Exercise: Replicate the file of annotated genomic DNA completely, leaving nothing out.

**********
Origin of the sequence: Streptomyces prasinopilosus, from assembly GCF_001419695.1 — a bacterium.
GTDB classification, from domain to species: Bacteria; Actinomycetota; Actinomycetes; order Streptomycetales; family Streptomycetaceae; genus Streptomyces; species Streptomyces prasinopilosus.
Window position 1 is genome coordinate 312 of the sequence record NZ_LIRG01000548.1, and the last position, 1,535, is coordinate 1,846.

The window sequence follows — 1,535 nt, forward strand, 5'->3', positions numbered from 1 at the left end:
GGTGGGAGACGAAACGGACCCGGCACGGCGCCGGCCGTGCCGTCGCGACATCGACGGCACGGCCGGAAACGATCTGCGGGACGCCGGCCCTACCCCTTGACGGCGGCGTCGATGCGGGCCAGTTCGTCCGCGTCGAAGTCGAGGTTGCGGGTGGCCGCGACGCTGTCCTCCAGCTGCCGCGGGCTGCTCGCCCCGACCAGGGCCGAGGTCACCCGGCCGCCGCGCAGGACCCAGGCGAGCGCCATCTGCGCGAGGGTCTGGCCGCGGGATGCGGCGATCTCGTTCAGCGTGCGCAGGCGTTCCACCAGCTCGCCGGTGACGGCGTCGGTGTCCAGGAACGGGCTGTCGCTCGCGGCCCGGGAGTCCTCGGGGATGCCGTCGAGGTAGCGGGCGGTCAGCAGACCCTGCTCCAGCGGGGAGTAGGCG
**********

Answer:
Origin of the sequence: Streptomyces prasinopilosus, from assembly GCF_001419695.1 — a bacterium.
GTDB classification, from domain to species: Bacteria; Actinomycetota; Actinomycetes; order Streptomycetales; family Streptomycetaceae; genus Streptomyces; species Streptomyces prasinopilosus.
Window position 1 is genome coordinate 312 of the sequence record NZ_LIRG01000548.1, and the last position, 1,535, is coordinate 1,846.

The window sequence follows — 1,535 nt, forward strand, 5'->3', positions numbered from 1 at the left end:
GGTGGGAGACGAAACGGACCCGGCACGGCGCCGGCCGTGCCGTCGCGACATCGACGGCACGGCCGGAAACGATCTGCGGGACGCCGGCCCTACCCCTTGACGGCGGCGTCGATGCGGGCCAGTTCGTCCGCGTCGAAGTCGAGGTTGCGGGTGGCCGCGACGCTGTCCTCCAGCTGCCGCGGGCTGCTCGCCCCGACCAGGGCCGAGGTCACCCGGCCGCCGCGCAGGACCCAGGCGAGCGCCATCTGCGCGAGGGTCTGGCCGCGGGATGCGGCGATCTCGTTCAGCGTGCGCAGGCGTTCCACCAGCTCGCCGGTGACGGCGTCGGTGTCCAGGAACGGGCTGTCGCTCGCGGCCCGGGAGTCCTCGGGGATGCCGTCGAGGTAGCGGGCGGTCAGCAGACCCTGCTCCAGCGGGGAGTAGGCG